Legal Custody


When the custodial status of a child is within the four walls of the court system, this usually means that there are serious concerns in the child’s life. Sometimes the concerns revolve around the behavioral issues of the child, so much so that the parents are having difficulty caring for him or her. Another possibility may be that the parents are unable or unwilling to care for their child because of their own faults or habits. Divorce proceedings can also bring the matter of child custody to the court room.

Regardless of how the complex issue of the custodial status of a child is brought to the court’s attention, the primary consideration for the court should always be what is in the best interest of the child. In the eyes of the court, the final custodial disposition should be based on who can provide for the basic needs of the child.

Next, we’ll explore the basics of legal custody.

Legal Custody Basics

Legal custody is a form of custody that is intended to be permanent in nature. Legal custody is a legal status that vests certain rights and duties with the person or persons designated as the legal custodian(s). As custodian of a child, you have the right to have physical care and control of the child. Additionally, it is both your right and duty as legal custodian to provide for all of the child’s basic, medical, and educational needs, and to both protect and discipline the child. Let’s go over an example to clarify how this might work.

Legal Custody Example – Suzy & Children Services

Let’s assume that a county Children Services Board files a complaint with the local juvenile court requesting that a child by the name of Suzy be found dependent. The basis for the finding of dependency is based on the fact that Mom and Dad have abandoned Suzy, thus making the child homeless. As a result, Children Services asks that the court award legal custody of Suzy to her maternal grandmother. If the court grants such a disposition, Suzy’s grandmother will have the right to determine where and with whom the child lives. Suzy’s grandmother will also have the duty to ensure that she has adequate food, clothing, and shelter, and that she is attending school and receiving any and all necessary medical treatment. As you can see, the award of legal custody is not to be taken lightly! It brings with it great responsibility to the person who is designated legal custodian.

Next, let’s take a look at the residual rights, privileges, and obligations of non-custodial parents.

Residual Rights, Privileges, and Obligations

We just learned that the person or persons granted legal custody of a child have tremendous rights, duties, and responsibilities with respect to the care and control of the child. However, although legal custody is a form of custody that is intended to be permanent in nature, the non-custodial biological parents have residual rights, privileges, and obligations that relate to the child. What does this mean?

Well, for starters, "residual" is synonymous with the word "remaining". In other words, non-custodial natural parents have rights that remain with them, despite the fact that they are not the legal custodian of the child. Although the laws may vary slightly from state to state, natural parents usually maintain the right to consent to the adoption of the child, the privileges of reasonable visitation with the child and determining the child’s religious affiliation, and the obligation to pay child support to the legal custodian of the child. Let’s go back to Suzy and her grandmother from the previous page as an example.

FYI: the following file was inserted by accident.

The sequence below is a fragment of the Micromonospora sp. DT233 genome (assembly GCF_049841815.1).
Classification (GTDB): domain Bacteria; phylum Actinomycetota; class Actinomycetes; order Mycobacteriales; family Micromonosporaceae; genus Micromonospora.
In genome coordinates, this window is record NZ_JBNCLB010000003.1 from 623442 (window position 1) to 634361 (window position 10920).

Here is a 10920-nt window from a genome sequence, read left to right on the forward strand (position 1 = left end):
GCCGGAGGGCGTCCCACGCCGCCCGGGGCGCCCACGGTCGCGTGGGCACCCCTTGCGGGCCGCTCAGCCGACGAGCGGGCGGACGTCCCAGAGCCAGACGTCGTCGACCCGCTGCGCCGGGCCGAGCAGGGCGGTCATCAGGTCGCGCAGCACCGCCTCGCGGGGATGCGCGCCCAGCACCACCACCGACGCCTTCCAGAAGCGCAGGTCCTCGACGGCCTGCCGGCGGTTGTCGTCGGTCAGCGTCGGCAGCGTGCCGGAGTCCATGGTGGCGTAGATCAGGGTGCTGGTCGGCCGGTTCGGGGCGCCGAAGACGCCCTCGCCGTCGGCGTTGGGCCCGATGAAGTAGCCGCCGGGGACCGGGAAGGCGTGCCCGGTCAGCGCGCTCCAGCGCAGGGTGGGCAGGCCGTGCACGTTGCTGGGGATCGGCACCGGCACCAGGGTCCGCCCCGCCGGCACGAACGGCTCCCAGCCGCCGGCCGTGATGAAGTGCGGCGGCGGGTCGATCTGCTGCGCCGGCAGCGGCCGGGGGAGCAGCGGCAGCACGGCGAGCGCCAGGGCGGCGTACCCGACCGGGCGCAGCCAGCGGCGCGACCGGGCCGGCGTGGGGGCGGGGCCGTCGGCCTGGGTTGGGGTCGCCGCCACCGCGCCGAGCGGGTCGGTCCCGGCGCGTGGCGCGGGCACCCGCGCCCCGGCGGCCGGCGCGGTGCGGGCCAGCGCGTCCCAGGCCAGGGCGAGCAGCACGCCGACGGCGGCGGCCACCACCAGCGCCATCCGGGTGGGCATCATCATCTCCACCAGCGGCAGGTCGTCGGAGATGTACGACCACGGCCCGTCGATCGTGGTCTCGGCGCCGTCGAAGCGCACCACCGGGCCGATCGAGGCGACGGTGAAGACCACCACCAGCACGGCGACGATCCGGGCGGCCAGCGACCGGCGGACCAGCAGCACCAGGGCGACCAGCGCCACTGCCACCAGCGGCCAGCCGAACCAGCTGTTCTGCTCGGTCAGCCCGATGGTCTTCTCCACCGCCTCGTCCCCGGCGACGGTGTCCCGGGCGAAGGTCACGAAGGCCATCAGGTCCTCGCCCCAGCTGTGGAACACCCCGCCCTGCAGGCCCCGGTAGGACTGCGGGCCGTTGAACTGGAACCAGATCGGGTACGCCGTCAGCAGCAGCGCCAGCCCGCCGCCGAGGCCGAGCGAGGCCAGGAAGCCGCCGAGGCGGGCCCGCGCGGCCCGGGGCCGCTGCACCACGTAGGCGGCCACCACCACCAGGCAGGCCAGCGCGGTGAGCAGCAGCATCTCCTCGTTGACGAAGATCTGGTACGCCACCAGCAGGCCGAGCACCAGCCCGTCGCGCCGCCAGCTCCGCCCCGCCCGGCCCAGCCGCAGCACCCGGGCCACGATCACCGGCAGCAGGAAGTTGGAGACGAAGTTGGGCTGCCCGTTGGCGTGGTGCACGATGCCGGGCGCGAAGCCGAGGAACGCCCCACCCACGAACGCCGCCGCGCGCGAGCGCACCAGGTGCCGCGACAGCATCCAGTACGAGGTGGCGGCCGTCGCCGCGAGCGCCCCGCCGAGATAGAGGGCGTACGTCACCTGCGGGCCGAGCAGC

Legal Custody Example – Suzy & Children Services

If you remember, Suzy’s grandmother was awarded legal custody of the child after she was abandoned by her parents. As legal custodian, grandma now has care and control of the child, and must ensure that all of her basic, medical, and educational needs are being met.

Let’s assume that Suzy’s parents return to her life several months later. They are upset to find that grandma now has legal custody of Suzy, and they are demanding that grandma let them see the child. Because grandma has legal custody, Suzy’s parents have the right to have some form of reasonable visitation with their daughter. They also have every right to determine her religious affiliation. If grandma wants Suzy to be a Jehova’s Witness, and her parents want her to be a practicing Catholic, Suzy will follow the teachings of Catholicism. Additionally, if grandma wants to adopt Suzy at some point, she will only be able to do so with the consent of both of Suzy’s parents.

With these rights and privileges comes an obligation, as well. Both of Suzy’s parents have the obligation to pay child support to grandma. The theory behind this is that because legal custody still allows the natural parents to have great rights and privileges with respect to the child, they should be obligated to help the person who has been designated as the child’s custodian. (This is very different from permanent custody, where the rights of the natural parents are completely terminated.)

Finally, we’ll conclude this article with a few key points to remember.


In this article, we looked at the basics of legal custody, some examples on how legal custody works, and rights, privileges, and obligations that come with legal custody. Now, you should have a better understanding of some of the issues involved with legal custody.

Further, legal custody is intended to be a form of permanent custody. Like actual permanent custody, legal custody brings with it the great responsibility of caring for the child until the age of majority. Unlike permanent custody, the natural parents retain residual rights, privileges, and obligations that allow them to remain a part of their child’s life, and that force them to support the person who has been designated and the child’s legal custodian.

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